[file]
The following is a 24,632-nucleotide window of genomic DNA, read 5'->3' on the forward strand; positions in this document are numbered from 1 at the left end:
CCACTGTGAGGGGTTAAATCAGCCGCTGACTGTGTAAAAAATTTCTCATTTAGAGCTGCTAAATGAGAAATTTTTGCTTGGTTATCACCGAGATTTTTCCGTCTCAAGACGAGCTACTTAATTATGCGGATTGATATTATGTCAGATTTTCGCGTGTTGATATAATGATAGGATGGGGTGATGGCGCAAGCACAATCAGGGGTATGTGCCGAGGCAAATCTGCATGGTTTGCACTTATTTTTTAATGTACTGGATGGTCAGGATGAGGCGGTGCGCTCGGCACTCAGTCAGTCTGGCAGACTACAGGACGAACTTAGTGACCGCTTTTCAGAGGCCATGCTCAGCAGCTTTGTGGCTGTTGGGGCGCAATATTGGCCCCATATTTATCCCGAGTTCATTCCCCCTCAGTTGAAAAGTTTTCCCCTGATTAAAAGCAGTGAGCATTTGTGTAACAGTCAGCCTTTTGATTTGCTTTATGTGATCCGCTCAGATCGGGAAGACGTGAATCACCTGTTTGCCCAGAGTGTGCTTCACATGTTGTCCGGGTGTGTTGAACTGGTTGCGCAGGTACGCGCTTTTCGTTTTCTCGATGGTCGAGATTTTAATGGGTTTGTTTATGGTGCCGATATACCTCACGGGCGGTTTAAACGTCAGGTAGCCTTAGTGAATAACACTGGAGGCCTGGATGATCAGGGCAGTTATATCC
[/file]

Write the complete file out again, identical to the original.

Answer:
The following is a 24,632-nucleotide window of genomic DNA, read 5'->3' on the forward strand; positions in this document are numbered from 1 at the left end:
CCACTGTGAGGGGTTAAATCAGCCGCTGACTGTGTAAAAAATTTCTCATTTAGAGCTGCTAAATGAGAAATTTTTGCTTGGTTATCACCGAGATTTTTCCGTCTCAAGACGAGCTACTTAATTATGCGGATTGATATTATGTCAGATTTTCGCGTGTTGATATAATGATAGGATGGGGTGATGGCGCAAGCACAATCAGGGGTATGTGCCGAGGCAAATCTGCATGGTTTGCACTTATTTTTTAATGTACTGGATGGTCAGGATGAGGCGGTGCGCTCGGCACTCAGTCAGTCTGGCAGACTACAGGACGAACTTAGTGACCGCTTTTCAGAGGCCATGCTCAGCAGCTTTGTGGCTGTTGGGGCGCAATATTGGCCCCATATTTATCCCGAGTTCATTCCCCCTCAGTTGAAAAGTTTTCCCCTGATTAAAAGCAGTGAGCATTTGTGTAACAGTCAGCCTTTTGATTTGCTTTATGTGATCCGCTCAGATCGGGAAGACGTGAATCACCTGTTTGCCCAGAGTGTGCTTCACATGTTGTCCGGGTGTGTTGAACTGGTTGCGCAGGTACGCGCTTTTCGTTTTCTCGATGGTCGAGATTTTAATGGGTTTGTTTATGGTGCCGATATACCTCACGGGCGGTTTAAACGTCAGGTAGCCTTAGTGAATAACACTGGAGGCCTGGATGATCAGGGCAGTTATATCC